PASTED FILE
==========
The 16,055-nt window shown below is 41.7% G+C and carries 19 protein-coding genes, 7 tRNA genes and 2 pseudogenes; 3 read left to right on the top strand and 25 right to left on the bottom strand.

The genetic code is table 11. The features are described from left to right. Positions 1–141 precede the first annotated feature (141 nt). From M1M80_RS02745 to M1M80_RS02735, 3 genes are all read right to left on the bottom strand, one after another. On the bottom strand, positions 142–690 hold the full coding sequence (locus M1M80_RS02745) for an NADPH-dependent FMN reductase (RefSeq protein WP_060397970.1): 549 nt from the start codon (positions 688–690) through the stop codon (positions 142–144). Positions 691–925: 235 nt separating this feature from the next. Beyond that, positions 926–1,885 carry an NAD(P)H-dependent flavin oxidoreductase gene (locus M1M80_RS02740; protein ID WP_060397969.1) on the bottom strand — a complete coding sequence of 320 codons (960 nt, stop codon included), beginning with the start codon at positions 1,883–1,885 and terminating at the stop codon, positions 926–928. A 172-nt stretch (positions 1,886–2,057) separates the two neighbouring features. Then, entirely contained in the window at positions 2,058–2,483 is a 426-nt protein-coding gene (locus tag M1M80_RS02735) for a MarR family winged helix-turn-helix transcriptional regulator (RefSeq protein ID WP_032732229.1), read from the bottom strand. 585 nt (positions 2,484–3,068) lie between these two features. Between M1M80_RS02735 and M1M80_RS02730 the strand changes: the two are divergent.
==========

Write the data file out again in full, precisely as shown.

The 16,055-nt window shown below is 41.7% G+C and carries 19 protein-coding genes, 7 tRNA genes and 2 pseudogenes; 3 read left to right on the top strand and 25 right to left on the bottom strand.

The genetic code is table 11. The features are described from left to right. Positions 1–141 precede the first annotated feature (141 nt). From M1M80_RS02745 to M1M80_RS02735, 3 genes are all read right to left on the bottom strand, one after another. On the bottom strand, positions 142–690 hold the full coding sequence (locus M1M80_RS02745) for an NADPH-dependent FMN reductase (RefSeq protein WP_060397970.1): 549 nt from the start codon (positions 688–690) through the stop codon (positions 142–144). Positions 691–925: 235 nt separating this feature from the next. Beyond that, positions 926–1,885 carry an NAD(P)H-dependent flavin oxidoreductase gene (locus M1M80_RS02740; protein ID WP_060397969.1) on the bottom strand — a complete coding sequence of 320 codons (960 nt, stop codon included), beginning with the start codon at positions 1,883–1,885 and terminating at the stop codon, positions 926–928. A 172-nt stretch (positions 1,886–2,057) separates the two neighbouring features. Then, entirely contained in the window at positions 2,058–2,483 is a 426-nt protein-coding gene (locus tag M1M80_RS02735) for a MarR family winged helix-turn-helix transcriptional regulator (RefSeq protein ID WP_032732229.1), read from the bottom strand. 585 nt (positions 2,484–3,068) lie between these two features. Between M1M80_RS02735 and M1M80_RS02730 the strand changes: the two are divergent.